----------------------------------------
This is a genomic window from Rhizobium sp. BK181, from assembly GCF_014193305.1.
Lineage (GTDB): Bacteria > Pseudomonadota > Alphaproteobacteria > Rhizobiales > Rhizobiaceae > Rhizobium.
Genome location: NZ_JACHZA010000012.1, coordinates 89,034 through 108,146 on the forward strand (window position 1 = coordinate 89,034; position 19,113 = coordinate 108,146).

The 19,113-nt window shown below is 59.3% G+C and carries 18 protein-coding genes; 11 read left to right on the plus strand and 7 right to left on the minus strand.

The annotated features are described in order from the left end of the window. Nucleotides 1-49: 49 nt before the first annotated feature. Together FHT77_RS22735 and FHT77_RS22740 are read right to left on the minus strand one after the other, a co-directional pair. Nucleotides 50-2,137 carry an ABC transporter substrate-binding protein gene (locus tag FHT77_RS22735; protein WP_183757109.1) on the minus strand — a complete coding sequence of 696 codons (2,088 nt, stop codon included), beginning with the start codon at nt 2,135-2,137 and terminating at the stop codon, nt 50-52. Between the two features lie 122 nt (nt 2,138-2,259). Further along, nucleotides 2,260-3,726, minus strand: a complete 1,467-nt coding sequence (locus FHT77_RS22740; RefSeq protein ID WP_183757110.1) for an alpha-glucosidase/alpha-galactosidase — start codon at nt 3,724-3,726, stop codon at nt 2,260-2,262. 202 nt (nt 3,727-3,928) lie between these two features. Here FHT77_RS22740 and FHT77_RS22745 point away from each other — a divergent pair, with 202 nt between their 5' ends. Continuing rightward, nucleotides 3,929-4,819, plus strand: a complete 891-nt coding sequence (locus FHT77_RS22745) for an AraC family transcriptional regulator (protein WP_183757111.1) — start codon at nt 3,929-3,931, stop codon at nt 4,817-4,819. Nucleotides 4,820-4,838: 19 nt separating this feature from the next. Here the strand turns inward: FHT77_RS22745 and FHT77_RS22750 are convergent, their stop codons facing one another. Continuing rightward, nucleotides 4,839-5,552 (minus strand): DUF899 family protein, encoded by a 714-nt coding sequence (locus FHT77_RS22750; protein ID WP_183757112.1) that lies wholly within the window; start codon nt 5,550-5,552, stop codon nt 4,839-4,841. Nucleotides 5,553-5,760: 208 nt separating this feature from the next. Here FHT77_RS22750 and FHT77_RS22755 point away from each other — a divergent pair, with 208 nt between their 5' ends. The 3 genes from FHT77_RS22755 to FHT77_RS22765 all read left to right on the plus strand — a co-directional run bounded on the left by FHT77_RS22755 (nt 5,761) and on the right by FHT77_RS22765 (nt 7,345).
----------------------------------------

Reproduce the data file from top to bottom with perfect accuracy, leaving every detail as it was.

This is a genomic window from Rhizobium sp. BK181, from assembly GCF_014193305.1.
Lineage (GTDB): Bacteria > Pseudomonadota > Alphaproteobacteria > Rhizobiales > Rhizobiaceae > Rhizobium.
Genome location: NZ_JACHZA010000012.1, coordinates 89,034 through 108,146 on the forward strand (window position 1 = coordinate 89,034; position 19,113 = coordinate 108,146).

The 19,113-nt window shown below is 59.3% G+C and carries 18 protein-coding genes; 11 read left to right on the plus strand and 7 right to left on the minus strand.

The annotated features are described in order from the left end of the window. Nucleotides 1-49: 49 nt before the first annotated feature. Together FHT77_RS22735 and FHT77_RS22740 are read right to left on the minus strand one after the other, a co-directional pair. Nucleotides 50-2,137 carry an ABC transporter substrate-binding protein gene (locus tag FHT77_RS22735; protein WP_183757109.1) on the minus strand — a complete coding sequence of 696 codons (2,088 nt, stop codon included), beginning with the start codon at nt 2,135-2,137 and terminating at the stop codon, nt 50-52. Between the two features lie 122 nt (nt 2,138-2,259). Further along, nucleotides 2,260-3,726, minus strand: a complete 1,467-nt coding sequence (locus FHT77_RS22740; RefSeq protein ID WP_183757110.1) for an alpha-glucosidase/alpha-galactosidase — start codon at nt 3,724-3,726, stop codon at nt 2,260-2,262. 202 nt (nt 3,727-3,928) lie between these two features. Here FHT77_RS22740 and FHT77_RS22745 point away from each other — a divergent pair, with 202 nt between their 5' ends. Continuing rightward, nucleotides 3,929-4,819, plus strand: a complete 891-nt coding sequence (locus FHT77_RS22745) for an AraC family transcriptional regulator (protein WP_183757111.1) — start codon at nt 3,929-3,931, stop codon at nt 4,817-4,819. Nucleotides 4,820-4,838: 19 nt separating this feature from the next. Here the strand turns inward: FHT77_RS22745 and FHT77_RS22750 are convergent, their stop codons facing one another. Continuing rightward, nucleotides 4,839-5,552 (minus strand): DUF899 family protein, encoded by a 714-nt coding sequence (locus FHT77_RS22750; protein ID WP_183757112.1) that lies wholly within the window; start codon nt 5,550-5,552, stop codon nt 4,839-4,841. Nucleotides 5,553-5,760: 208 nt separating this feature from the next. Here FHT77_RS22750 and FHT77_RS22755 point away from each other — a divergent pair, with 208 nt between their 5' ends. The 3 genes from FHT77_RS22755 to FHT77_RS22765 all read left to right on the plus strand — a co-directional run bounded on the left by FHT77_RS22755 (nt 5,761) and on the right by FHT77_RS22765 (nt 7,345).